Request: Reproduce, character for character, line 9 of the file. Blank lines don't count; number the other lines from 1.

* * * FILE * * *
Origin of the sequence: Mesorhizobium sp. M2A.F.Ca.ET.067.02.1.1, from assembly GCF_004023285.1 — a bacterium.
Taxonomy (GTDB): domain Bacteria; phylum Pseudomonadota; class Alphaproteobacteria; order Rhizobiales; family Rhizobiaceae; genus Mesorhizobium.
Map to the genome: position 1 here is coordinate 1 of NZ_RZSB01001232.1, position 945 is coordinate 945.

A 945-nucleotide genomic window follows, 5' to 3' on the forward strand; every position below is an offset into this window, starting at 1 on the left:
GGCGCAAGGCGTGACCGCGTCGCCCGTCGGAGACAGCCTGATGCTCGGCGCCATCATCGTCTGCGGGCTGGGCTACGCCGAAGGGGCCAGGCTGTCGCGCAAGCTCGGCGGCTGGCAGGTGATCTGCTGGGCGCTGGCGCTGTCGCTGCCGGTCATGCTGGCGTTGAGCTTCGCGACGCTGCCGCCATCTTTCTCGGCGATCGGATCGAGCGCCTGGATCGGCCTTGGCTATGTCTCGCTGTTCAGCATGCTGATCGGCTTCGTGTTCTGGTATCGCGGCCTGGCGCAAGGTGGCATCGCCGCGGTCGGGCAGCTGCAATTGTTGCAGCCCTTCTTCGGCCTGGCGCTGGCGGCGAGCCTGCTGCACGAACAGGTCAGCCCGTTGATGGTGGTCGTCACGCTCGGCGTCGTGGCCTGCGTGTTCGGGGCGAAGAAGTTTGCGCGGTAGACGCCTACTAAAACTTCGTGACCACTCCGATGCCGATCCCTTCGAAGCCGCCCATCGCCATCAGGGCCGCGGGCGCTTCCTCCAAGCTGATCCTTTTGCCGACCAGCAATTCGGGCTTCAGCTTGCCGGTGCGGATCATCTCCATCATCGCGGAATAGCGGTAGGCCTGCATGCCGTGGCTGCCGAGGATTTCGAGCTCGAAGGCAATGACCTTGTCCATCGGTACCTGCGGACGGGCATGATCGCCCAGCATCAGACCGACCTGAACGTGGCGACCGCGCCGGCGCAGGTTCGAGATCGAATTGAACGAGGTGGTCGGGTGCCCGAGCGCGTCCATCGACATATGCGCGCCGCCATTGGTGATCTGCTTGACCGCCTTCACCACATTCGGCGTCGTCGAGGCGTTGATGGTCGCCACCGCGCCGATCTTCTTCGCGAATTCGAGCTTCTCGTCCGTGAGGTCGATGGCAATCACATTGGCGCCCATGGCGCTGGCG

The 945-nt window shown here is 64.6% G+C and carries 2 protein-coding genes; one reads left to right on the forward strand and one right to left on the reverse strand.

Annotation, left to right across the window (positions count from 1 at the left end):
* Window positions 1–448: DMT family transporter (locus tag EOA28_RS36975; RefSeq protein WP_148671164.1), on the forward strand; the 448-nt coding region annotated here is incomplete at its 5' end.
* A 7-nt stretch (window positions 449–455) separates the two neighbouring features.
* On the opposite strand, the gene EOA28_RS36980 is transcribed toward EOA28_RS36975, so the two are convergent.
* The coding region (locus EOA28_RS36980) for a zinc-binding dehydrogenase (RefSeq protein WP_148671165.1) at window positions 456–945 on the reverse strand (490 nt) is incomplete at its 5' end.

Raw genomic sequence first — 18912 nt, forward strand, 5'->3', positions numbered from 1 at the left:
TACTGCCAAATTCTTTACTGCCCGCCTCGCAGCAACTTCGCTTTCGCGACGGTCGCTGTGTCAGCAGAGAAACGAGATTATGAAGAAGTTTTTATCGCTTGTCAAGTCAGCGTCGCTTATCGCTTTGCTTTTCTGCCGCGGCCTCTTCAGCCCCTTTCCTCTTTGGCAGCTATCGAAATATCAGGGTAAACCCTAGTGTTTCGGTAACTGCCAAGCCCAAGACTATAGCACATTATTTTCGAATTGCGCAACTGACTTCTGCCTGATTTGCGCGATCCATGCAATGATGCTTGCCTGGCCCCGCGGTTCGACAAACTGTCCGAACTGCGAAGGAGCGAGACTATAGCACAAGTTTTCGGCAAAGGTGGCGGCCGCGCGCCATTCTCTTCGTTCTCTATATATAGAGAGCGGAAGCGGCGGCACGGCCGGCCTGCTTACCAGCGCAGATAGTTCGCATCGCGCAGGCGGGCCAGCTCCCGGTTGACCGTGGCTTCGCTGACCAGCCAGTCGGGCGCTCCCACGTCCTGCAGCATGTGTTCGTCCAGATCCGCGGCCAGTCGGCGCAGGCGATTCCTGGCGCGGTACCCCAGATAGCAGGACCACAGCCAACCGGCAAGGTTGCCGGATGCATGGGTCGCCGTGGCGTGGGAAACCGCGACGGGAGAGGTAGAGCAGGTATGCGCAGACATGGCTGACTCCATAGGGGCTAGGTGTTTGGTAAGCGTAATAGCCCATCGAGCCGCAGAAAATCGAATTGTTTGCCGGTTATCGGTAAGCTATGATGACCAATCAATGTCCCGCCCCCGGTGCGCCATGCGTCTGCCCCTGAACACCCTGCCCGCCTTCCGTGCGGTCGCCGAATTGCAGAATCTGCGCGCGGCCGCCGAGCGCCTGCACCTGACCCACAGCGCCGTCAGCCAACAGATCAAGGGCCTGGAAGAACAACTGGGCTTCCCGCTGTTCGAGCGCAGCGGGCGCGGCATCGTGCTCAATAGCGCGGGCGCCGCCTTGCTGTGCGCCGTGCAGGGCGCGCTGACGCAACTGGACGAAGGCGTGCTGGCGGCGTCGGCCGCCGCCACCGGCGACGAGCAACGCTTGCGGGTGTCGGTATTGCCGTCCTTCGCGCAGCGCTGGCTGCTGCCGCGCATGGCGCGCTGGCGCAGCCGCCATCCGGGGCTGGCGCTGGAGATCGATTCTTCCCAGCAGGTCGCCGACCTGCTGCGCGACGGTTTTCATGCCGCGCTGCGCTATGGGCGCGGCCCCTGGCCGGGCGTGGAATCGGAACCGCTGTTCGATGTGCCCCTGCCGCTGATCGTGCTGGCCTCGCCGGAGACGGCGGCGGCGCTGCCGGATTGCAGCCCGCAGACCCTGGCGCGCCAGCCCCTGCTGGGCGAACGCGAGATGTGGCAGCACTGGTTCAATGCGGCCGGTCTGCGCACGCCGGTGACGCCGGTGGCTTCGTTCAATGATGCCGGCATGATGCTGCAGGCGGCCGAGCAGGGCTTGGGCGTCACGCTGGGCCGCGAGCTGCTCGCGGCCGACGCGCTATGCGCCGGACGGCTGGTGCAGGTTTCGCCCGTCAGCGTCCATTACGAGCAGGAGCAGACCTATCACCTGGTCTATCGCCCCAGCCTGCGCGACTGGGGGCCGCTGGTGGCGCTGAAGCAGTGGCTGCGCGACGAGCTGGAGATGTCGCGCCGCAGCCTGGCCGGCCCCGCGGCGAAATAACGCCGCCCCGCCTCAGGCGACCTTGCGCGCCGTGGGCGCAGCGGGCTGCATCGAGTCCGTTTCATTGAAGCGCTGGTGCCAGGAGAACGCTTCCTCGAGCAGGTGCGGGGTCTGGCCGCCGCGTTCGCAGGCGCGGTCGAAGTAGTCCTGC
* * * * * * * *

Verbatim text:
* A 7-nt stretch (window positions 449–455) separates the two neighbouring features.